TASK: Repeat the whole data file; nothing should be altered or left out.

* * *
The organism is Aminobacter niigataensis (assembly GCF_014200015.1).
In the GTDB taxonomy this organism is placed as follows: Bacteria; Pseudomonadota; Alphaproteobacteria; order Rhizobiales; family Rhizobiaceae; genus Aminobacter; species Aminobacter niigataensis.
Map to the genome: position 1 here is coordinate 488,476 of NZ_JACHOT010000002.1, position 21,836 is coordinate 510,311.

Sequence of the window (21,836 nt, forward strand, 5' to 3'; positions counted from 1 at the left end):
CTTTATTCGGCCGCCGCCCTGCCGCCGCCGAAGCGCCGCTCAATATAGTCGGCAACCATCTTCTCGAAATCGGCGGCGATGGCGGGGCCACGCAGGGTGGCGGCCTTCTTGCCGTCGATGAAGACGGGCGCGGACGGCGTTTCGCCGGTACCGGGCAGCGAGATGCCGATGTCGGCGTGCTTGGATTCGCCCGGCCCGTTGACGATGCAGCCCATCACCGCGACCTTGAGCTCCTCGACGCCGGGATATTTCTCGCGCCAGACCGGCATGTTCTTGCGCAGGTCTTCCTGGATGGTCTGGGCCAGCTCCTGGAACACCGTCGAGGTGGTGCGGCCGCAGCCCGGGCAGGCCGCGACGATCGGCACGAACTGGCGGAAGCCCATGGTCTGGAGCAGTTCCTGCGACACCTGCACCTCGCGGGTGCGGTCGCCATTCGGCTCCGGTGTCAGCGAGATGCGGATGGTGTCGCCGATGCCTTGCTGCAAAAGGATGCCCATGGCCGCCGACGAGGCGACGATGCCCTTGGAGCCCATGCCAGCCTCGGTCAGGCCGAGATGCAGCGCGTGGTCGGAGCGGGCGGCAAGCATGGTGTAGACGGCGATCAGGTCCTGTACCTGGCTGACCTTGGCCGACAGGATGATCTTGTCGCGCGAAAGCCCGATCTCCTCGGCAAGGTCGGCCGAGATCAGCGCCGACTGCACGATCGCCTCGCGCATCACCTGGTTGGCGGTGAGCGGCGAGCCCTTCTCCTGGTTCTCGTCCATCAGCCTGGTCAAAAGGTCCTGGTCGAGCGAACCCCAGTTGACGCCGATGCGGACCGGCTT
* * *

The organism is Aminobacter niigataensis (assembly GCF_014200015.1).
In the GTDB taxonomy this organism is placed as follows: Bacteria; Pseudomonadota; Alphaproteobacteria; order Rhizobiales; family Rhizobiaceae; genus Aminobacter; species Aminobacter niigataensis.
Map to the genome: position 1 here is coordinate 488,476 of NZ_JACHOT010000002.1, position 21,836 is coordinate 510,311.

Sequence of the window (21,836 nt, forward strand, 5' to 3'; positions counted from 1 at the left end):
CTTTATTCGGCCGCCGCCCTGCCGCCGCCGAAGCGCCGCTCAATATAGTCGGCAACCATCTTCTCGAAATCGGCGGCGATGGCGGGGCCACGCAGGGTGGCGGCCTTCTTGCCGTCGATGAAGACGGGCGCGGACGGCGTTTCGCCGGTACCGGGCAGCGAGATGCCGATGTCGGCGTGCTTGGATTCGCCCGGCCCGTTGACGATGCAGCCCATCACCGCGACCTTGAGCTCCTCGACGCCGGGATATTTCTCGCGCCAGACCGGCATGTTCTTGCGCAGGTCTTCCTGGATGGTCTGGGCCAGCTCCTGGAACACCGTCGAGGTGGTGCGGCCGCAGCCCGGGCAGGCCGCGACGATCGGCACGAACTGGCGGAAGCCCATGGTCTGGAGCAGTTCCTGCGACACCTGCACCTCGCGGGTGCGGTCGCCATTCGGCTCCGGTGTCAGCGAGATGCGGATGGTGTCGCCGATGCCTTGCTGCAAAAGGATGCCCATGGCCGCCGACGAGGCGACGATGCCCTTGGAGCCCATGCCAGCCTCGGTCAGGCCGAGATGCAGCGCGTGGTCGGAGCGGGCGGCAAGCATGGTGTAGACGGCGATCAGGTCCTGTACCTGGCTGACCTTGGCCGACAGGATGATCTTGTCGCGCGAAAGCCCGATCTCCTCGGCAAGGTCGGCCGAGATCAGCGCCGACTGCACGATCGCCTCGCGCATCACCTGGTTGGCGGTGAGCGGCGAGCCCTTCTCCTGGTTCTCGTCCATCAGCCTGGTCAAAAGGTCCTGGTCGAGCGAACCCCAGTTGACGCCGATGCGGACCGGCTT